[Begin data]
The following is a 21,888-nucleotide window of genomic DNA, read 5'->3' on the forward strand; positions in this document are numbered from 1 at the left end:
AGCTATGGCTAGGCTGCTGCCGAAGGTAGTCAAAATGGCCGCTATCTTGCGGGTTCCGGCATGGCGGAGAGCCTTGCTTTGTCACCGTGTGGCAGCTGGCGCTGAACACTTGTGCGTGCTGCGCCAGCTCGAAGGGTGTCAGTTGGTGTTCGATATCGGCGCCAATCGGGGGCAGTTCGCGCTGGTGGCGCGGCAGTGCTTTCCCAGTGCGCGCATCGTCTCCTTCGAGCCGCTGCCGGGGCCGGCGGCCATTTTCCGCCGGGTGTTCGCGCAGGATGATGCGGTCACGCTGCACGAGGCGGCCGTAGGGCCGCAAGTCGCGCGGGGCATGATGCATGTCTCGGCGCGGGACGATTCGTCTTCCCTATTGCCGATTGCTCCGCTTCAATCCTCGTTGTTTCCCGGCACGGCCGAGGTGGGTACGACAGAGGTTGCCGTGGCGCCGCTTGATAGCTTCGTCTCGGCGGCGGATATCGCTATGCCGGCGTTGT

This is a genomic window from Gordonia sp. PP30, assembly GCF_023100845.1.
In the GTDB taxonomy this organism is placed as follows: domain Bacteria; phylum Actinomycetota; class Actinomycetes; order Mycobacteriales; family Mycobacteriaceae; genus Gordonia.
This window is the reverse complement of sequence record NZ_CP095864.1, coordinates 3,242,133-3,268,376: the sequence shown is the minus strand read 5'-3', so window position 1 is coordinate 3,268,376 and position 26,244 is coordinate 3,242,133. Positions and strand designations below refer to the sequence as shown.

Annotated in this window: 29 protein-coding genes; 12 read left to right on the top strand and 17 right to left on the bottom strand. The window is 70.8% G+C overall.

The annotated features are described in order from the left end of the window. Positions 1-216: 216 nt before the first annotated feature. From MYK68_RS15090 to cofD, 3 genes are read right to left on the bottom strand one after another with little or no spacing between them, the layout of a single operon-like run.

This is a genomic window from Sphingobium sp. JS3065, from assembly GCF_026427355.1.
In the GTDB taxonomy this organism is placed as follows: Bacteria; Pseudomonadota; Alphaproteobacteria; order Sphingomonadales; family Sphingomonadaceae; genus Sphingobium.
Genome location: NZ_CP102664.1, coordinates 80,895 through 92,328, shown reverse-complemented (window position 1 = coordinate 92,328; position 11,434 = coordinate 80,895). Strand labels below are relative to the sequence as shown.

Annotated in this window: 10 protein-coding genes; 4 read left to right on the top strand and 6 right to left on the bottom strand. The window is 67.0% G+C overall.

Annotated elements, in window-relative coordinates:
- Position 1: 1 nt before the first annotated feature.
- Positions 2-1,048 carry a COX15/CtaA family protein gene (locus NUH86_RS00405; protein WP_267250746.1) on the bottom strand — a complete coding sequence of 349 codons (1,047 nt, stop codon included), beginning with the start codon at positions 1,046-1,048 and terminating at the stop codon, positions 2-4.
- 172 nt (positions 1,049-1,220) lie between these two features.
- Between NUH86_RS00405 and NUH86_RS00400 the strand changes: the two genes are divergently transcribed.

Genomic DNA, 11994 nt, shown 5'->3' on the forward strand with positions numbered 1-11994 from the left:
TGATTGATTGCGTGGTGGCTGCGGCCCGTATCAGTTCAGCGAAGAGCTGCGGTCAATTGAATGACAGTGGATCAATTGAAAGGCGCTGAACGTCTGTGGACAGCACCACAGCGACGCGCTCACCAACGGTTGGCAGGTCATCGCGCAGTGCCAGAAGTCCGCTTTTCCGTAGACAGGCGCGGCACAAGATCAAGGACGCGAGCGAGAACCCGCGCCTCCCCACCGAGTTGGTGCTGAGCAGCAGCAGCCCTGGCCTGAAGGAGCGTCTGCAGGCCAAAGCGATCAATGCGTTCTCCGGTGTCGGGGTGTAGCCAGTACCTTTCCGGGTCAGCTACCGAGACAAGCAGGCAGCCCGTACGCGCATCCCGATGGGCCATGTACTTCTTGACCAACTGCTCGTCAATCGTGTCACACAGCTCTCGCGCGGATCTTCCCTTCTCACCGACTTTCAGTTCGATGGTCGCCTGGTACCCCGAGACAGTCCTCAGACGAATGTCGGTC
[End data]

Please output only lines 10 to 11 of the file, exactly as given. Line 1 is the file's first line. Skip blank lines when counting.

Genome location: NZ_CP102664.1, coordinates 80,895 through 92,328, shown reverse-complemented (window position 1 = coordinate 92,328; position 11,434 = coordinate 80,895). Strand labels below are relative to the sequence as shown.

Annotated in this window: 10 protein-coding genes; 4 read left to right on the top strand and 6 right to left on the bottom strand. The window is 67.0% G+C overall.